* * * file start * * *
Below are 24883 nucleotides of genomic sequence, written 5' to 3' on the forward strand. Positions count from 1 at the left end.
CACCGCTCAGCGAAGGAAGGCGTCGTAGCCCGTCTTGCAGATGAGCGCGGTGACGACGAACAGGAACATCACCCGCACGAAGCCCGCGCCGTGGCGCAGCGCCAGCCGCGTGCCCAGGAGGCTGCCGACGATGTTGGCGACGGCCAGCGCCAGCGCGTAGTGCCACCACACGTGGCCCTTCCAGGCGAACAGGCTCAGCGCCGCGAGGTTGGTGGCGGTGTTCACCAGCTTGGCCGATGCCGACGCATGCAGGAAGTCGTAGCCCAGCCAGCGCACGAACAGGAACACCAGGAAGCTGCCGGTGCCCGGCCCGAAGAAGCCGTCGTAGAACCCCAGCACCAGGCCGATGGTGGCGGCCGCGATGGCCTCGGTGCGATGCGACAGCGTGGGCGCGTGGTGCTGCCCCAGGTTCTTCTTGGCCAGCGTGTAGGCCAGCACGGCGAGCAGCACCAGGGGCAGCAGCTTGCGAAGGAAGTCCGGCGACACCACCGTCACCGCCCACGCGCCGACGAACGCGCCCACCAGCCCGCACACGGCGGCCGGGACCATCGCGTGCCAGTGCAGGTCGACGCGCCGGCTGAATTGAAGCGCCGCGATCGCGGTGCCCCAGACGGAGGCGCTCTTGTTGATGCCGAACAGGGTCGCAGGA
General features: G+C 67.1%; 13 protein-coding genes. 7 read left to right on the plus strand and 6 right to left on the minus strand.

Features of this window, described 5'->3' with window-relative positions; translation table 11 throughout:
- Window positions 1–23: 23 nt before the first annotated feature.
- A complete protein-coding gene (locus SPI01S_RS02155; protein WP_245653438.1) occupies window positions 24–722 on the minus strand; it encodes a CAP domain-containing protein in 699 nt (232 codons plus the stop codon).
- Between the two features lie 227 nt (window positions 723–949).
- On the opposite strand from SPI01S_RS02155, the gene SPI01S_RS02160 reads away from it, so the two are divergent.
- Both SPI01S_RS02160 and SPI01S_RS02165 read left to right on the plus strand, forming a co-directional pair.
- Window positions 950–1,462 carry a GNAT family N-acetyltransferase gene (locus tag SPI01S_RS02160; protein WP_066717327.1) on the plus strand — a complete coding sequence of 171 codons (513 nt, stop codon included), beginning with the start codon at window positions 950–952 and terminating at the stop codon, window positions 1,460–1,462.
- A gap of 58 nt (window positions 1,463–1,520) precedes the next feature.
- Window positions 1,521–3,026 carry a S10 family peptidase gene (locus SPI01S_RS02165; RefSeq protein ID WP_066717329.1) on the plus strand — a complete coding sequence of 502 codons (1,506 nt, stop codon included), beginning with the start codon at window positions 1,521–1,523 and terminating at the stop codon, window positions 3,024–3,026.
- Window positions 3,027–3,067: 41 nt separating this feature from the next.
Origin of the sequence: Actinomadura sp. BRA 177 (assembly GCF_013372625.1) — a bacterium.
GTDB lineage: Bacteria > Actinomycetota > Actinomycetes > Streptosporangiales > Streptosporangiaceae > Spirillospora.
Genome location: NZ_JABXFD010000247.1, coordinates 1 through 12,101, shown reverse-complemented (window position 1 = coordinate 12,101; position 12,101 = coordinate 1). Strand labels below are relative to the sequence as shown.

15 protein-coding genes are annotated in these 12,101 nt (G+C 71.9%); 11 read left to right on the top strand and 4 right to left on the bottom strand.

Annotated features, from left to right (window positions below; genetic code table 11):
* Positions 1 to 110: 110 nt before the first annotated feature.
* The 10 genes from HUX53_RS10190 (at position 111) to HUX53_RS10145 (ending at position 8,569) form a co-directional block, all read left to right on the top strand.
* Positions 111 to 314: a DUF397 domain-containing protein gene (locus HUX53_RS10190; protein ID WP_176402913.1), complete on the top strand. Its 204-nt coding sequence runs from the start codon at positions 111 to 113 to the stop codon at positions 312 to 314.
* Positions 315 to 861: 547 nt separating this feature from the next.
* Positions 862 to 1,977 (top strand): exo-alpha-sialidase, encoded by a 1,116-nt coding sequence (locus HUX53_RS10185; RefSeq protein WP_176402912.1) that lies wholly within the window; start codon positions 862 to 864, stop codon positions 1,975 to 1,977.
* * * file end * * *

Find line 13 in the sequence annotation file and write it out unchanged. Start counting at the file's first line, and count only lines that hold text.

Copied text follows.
- Window positions 3,027–3,067: 41 nt separating this feature from the next.